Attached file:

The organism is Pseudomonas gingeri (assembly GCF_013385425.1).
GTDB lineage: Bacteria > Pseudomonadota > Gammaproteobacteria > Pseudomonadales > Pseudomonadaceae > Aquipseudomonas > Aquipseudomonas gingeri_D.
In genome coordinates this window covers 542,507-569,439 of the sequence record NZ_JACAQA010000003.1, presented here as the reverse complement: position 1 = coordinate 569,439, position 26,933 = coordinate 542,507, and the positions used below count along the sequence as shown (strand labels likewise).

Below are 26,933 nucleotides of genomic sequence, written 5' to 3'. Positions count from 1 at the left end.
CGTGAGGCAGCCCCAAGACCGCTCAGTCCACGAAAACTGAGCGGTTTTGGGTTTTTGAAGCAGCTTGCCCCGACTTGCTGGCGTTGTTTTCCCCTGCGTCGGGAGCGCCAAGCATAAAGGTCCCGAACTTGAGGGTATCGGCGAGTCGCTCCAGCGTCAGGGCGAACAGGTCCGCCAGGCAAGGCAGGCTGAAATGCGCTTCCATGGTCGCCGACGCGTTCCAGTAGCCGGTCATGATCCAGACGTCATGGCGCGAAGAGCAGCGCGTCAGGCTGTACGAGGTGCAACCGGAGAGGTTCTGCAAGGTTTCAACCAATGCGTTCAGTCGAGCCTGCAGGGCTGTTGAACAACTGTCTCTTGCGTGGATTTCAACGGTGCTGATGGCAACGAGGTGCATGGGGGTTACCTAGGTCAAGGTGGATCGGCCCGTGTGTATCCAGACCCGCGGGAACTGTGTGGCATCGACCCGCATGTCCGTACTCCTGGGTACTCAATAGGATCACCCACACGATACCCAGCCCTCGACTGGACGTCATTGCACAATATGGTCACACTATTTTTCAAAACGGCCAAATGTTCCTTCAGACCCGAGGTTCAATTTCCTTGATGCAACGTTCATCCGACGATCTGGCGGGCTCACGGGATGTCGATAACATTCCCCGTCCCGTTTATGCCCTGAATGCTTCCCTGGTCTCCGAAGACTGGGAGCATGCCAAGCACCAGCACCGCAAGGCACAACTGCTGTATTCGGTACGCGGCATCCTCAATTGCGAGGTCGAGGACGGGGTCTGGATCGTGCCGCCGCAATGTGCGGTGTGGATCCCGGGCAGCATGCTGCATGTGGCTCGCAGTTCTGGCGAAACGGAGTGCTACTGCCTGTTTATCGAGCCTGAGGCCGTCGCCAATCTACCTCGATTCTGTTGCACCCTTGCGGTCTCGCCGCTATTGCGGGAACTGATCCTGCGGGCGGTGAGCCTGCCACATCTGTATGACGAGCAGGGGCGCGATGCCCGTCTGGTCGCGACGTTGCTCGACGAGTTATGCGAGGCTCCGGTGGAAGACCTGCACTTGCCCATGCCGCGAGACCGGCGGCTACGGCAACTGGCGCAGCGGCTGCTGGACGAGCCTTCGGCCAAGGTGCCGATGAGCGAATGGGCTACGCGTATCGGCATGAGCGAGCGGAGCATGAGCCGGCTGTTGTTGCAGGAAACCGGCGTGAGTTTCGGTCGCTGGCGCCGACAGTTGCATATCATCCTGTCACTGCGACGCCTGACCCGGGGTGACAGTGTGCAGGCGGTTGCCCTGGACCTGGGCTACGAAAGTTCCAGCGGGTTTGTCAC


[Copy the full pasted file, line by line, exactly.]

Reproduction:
The organism is Pseudomonas gingeri (assembly GCF_013385425.1).
GTDB lineage: Bacteria > Pseudomonadota > Gammaproteobacteria > Pseudomonadales > Pseudomonadaceae > Aquipseudomonas > Aquipseudomonas gingeri_D.
In genome coordinates this window covers 542,507-569,439 of the sequence record NZ_JACAQA010000003.1, presented here as the reverse complement: position 1 = coordinate 569,439, position 26,933 = coordinate 542,507, and the positions used below count along the sequence as shown (strand labels likewise).

Below are 26,933 nucleotides of genomic sequence, written 5' to 3'. Positions count from 1 at the left end.
CGTGAGGCAGCCCCAAGACCGCTCAGTCCACGAAAACTGAGCGGTTTTGGGTTTTTGAAGCAGCTTGCCCCGACTTGCTGGCGTTGTTTTCCCCTGCGTCGGGAGCGCCAAGCATAAAGGTCCCGAACTTGAGGGTATCGGCGAGTCGCTCCAGCGTCAGGGCGAACAGGTCCGCCAGGCAAGGCAGGCTGAAATGCGCTTCCATGGTCGCCGACGCGTTCCAGTAGCCGGTCATGATCCAGACGTCATGGCGCGAAGAGCAGCGCGTCAGGCTGTACGAGGTGCAACCGGAGAGGTTCTGCAAGGTTTCAACCAATGCGTTCAGTCGAGCCTGCAGGGCTGTTGAACAACTGTCTCTTGCGTGGATTTCAACGGTGCTGATGGCAACGAGGTGCATGGGGGTTACCTAGGTCAAGGTGGATCGGCCCGTGTGTATCCAGACCCGCGGGAACTGTGTGGCATCGACCCGCATGTCCGTACTCCTGGGTACTCAATAGGATCACCCACACGATACCCAGCCCTCGACTGGACGTCATTGCACAATATGGTCACACTATTTTTCAAAACGGCCAAATGTTCCTTCAGACCCGAGGTTCAATTTCCTTGATGCAACGTTCATCCGACGATCTGGCGGGCTCACGGGATGTCGATAACATTCCCCGTCCCGTTTATGCCCTGAATGCTTCCCTGGTCTCCGAAGACTGGGAGCATGCCAAGCACCAGCACCGCAAGGCACAACTGCTGTATTCGGTACGCGGCATCCTCAATTGCGAGGTCGAGGACGGGGTCTGGATCGTGCCGCCGCAATGTGCGGTGTGGATCCCGGGCAGCATGCTGCATGTGGCTCGCAGTTCTGGCGAAACGGAGTGCTACTGCCTGTTTATCGAGCCTGAGGCCGTCGCCAATCTACCTCGATTCTGTTGCACCCTTGCGGTCTCGCCGCTATTGCGGGAACTGATCCTGCGGGCGGTGAGCCTGCCACATCTGTATGACGAGCAGGGGCGCGATGCCCGTCTGGTCGCGACGTTGCTCGACGAGTTATGCGAGGCTCCGGTGGAAGACCTGCACTTGCCCATGCCGCGAGACCGGCGGCTACGGCAACTGGCGCAGCGGCTGCTGGACGAGCCTTCGGCCAAGGTGCCGATGAGCGAATGGGCTACGCGTATCGGCATGAGCGAGCGGAGCATGAGCCGGCTGTTGTTGCAGGAAACCGGCGTGAGTTTCGGTCGCTGGCGCCGACAGTTGCATATCATCCTGTCACTGCGACGCCTGACCCGGGGTGACAGTGTGCAGGCGGTTGCCCTGGACCTGGGCTACGAAAGTTCCAGCGGGTTTGTCAC